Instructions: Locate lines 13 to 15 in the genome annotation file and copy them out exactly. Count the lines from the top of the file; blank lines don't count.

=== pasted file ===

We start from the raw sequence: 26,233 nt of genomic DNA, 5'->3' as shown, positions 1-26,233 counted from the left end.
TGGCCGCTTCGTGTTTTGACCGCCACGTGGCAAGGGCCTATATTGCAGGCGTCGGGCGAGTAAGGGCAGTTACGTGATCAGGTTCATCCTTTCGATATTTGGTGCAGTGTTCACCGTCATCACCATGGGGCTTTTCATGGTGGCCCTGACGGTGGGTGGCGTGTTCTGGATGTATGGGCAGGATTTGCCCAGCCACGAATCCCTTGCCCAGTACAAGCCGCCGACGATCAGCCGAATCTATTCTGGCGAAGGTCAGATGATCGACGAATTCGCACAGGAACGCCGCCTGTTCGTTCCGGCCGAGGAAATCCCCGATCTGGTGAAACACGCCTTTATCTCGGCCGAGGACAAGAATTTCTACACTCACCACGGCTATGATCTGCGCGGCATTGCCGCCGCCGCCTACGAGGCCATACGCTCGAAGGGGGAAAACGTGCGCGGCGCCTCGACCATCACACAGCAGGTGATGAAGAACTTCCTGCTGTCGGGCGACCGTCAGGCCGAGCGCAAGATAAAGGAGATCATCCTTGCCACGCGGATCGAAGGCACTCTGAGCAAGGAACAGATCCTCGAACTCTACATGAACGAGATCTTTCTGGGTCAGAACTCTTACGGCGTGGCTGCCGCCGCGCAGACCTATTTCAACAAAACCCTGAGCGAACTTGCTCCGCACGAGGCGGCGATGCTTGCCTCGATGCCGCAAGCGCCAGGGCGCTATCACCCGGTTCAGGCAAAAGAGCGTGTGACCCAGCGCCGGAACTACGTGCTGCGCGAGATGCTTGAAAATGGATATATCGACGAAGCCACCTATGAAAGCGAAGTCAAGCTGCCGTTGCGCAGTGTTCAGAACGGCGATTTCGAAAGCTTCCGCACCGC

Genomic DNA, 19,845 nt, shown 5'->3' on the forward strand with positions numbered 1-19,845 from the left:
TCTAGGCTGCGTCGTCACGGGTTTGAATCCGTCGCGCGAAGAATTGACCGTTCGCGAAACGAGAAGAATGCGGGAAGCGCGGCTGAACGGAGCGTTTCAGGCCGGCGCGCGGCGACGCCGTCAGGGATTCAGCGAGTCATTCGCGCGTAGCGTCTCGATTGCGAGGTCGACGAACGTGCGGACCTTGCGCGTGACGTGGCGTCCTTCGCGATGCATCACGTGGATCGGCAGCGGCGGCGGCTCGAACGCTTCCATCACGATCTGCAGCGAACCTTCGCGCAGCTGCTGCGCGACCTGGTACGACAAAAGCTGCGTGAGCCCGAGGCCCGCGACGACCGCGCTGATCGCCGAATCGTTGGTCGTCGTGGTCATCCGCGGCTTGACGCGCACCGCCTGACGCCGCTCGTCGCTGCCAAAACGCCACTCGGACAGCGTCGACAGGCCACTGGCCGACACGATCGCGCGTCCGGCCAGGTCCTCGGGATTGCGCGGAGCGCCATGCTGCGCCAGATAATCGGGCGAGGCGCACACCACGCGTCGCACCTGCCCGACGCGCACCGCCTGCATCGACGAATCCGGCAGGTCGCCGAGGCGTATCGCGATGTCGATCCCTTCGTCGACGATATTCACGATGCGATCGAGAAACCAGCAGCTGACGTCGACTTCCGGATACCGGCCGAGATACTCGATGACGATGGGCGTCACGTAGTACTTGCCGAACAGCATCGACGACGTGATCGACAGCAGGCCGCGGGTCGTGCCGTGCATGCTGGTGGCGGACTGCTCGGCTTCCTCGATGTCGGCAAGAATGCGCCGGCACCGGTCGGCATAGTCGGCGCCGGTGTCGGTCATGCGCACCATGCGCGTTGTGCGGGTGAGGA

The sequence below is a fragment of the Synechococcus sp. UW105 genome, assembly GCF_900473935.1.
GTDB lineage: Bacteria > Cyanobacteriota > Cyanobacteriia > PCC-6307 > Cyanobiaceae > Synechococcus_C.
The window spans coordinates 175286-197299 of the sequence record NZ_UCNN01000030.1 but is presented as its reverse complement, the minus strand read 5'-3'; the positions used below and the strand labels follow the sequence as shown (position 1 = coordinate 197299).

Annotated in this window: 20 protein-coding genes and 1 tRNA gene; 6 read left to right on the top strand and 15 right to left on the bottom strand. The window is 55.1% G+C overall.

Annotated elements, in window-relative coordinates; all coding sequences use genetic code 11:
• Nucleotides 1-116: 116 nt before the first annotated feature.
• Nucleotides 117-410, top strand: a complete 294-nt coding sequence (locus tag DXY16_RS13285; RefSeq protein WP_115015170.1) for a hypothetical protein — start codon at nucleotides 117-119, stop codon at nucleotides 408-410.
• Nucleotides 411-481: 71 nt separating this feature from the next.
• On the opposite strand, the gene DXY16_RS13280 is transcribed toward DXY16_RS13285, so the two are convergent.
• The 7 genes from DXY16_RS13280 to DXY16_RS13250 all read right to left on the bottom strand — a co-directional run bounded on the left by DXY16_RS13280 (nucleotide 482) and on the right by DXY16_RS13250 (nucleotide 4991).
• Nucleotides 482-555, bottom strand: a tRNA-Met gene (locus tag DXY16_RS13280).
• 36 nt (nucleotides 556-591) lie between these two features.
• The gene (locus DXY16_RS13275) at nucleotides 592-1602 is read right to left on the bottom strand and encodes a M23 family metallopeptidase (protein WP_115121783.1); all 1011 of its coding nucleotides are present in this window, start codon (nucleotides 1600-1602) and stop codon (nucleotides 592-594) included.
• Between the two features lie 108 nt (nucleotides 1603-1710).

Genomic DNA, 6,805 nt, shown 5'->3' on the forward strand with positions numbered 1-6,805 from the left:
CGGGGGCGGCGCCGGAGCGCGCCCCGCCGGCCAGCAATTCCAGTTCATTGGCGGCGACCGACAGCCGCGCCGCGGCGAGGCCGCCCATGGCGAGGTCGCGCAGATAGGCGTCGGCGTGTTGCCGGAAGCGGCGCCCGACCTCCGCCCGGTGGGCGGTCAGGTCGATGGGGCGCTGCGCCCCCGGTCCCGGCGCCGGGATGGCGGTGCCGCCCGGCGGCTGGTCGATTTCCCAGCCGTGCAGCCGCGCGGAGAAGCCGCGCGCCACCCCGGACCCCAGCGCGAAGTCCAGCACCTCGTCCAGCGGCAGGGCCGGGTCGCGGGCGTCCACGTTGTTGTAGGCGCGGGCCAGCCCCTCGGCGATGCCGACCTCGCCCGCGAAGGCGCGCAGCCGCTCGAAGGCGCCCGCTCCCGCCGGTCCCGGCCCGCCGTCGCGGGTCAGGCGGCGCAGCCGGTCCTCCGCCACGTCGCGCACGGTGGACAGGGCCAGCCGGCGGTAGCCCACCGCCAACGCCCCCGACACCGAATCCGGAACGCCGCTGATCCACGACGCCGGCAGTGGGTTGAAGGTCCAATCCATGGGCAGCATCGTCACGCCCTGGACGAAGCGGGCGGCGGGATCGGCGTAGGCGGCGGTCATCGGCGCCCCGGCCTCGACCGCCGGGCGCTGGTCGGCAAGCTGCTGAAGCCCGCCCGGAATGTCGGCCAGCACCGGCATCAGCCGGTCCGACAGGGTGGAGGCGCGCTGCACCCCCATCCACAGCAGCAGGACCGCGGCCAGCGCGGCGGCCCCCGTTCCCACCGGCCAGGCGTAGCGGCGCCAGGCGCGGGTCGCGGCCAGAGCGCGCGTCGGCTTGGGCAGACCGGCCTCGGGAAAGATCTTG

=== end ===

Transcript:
• On the opposite strand, the gene DXY16_RS13280 is transcribed toward DXY16_RS13285, so the two are convergent.
• The 7 genes from DXY16_RS13280 to DXY16_RS13250 all read right to left on the bottom strand — a co-directional run bounded on the left by DXY16_RS13280 (nucleotide 482) and on the right by DXY16_RS13250 (nucleotide 4991).
• Nucleotides 482-555, bottom strand: a tRNA-Met gene (locus tag DXY16_RS13280).